“Take a building like a fourteen-story library,” Faith explains. “Where would you expect the virus to be spread? Most people guess at the lobby. That’s not what our data shows. The lobby actually has one of the lowest levels of viral load, and the highest levels are where people spend an extended period of time, and probably unmasked.” They now have a lot of data taken at a time when the university needed masks, and it shows that students who made themselves comfortable and even ate in study areas were more likely to put the virus on. in the environment where the laboratory would detect it.
OSU has given the go-ahead to fund weekly sample collection at strategic sites and lab processing through summer 2023. “This will help us immensely, as all testing of people is voluntary at this stadium. We have this huge data loss. people per day to test 10, so we don’t know the breakdown on campus. This health surveillance fills that gap.
Faith is delighted that the sequence information can be obtained through a targeted but non-invasive method. And since they’re using what’s in the waste stream, it draws a parallel with wastewater monitoring. “Vacuum bags just go in the trash. And now we’ve found a way to take that trash and give people public health data.”
Faith also plans to add flu testing to the scope of her project. In 2021, Dannemiller won an NIH grant to implement coronavirus and flu testing in Columbus elementary schools.
Among their other projects, AMSL recently received a $700,000 grant to continue to sequence wastewater samples from more than 60 wastewater treatment plants and 10 universities in Ohio and submit the data to the national system. wastewater monitoring.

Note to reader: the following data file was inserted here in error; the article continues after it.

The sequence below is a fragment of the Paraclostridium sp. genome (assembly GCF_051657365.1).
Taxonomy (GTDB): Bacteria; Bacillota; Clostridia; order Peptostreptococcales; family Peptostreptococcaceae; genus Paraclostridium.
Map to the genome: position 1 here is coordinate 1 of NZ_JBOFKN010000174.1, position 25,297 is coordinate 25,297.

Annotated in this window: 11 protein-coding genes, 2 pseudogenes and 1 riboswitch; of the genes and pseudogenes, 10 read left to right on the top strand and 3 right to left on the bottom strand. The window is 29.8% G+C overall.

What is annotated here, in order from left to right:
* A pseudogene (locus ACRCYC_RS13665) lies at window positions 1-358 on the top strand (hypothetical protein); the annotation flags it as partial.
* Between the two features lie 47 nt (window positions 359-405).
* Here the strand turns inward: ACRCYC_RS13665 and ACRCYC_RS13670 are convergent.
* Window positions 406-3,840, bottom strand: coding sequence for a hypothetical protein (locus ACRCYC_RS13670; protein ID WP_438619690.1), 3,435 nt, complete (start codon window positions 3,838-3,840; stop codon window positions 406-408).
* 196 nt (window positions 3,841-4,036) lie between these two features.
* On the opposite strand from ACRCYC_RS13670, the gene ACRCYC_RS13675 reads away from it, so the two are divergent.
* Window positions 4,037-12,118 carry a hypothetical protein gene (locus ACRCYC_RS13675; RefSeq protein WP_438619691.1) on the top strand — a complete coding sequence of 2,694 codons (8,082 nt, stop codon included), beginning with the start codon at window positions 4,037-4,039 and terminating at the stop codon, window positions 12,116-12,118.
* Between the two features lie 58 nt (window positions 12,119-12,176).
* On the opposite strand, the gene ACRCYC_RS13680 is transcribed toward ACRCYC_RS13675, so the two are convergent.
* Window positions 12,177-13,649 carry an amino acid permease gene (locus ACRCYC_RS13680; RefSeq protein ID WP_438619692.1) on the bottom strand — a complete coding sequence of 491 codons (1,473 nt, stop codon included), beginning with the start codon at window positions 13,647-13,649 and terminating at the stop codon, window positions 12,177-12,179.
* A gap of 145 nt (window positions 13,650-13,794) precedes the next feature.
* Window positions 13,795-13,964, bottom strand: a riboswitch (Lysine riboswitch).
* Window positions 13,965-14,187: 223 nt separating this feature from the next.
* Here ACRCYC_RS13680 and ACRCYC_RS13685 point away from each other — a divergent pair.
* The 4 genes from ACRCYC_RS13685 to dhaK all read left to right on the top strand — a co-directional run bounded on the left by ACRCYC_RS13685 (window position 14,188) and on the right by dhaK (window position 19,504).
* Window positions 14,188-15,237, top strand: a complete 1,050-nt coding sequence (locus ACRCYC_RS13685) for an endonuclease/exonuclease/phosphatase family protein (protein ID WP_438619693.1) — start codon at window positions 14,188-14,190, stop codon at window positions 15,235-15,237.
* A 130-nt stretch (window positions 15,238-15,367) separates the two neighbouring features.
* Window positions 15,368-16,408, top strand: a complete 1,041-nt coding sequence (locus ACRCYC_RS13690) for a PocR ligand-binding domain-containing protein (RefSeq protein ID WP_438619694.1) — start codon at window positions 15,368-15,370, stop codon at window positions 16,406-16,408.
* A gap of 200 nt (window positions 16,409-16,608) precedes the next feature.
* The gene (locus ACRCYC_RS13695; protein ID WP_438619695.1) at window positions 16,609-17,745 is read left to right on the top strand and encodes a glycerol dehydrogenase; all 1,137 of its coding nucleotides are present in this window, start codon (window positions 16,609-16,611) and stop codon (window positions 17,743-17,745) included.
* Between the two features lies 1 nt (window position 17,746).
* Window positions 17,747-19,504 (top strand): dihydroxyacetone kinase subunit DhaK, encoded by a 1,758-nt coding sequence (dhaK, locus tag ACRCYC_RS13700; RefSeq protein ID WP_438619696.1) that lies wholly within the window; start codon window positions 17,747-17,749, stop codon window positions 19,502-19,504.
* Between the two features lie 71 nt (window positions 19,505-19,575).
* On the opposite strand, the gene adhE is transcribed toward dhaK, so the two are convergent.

Data for public health and the common good
“With every epidemic, we will need some sort of genomic technology to manage it,” says Faith. “The whole future of pathogen diagnosis is based on sequencing.” He envisions a future where airports or restaurants use dust monitoring to ensure public health safety.
In the meantime, Faith is excited to prepare her students for the future and the opportunities that AMSL provides. “I don’t know of any students with experience operating half-million-dollar instruments or dealing with terabyte-sized datasets.” He plans to focus on helping students learn skills in bioinformatics. “Illumina has made sequencing accessible to everyone. The first step was on the lab side: anyone can create data from a NextSeq. But now we want students to be able to analyze and report large datasets .
“Since OSU was established as an engineering and business school, they’ve had 150 years to figure out how to train people in what used to be the Ohio industry. Both Ford and Honda have a big presence, and our engineering school is doing a really good job of finding opportunities for these students to interact with the automotive industry and solve problems. But now biotechnology is exploding. I feel like that biology is having its engineering moment.
That’s one thing an engineer can’t tell you: if there’s a virus hovering in the Hoover, or the delta variant in the Dyson.
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THE SOURCE: Illuminated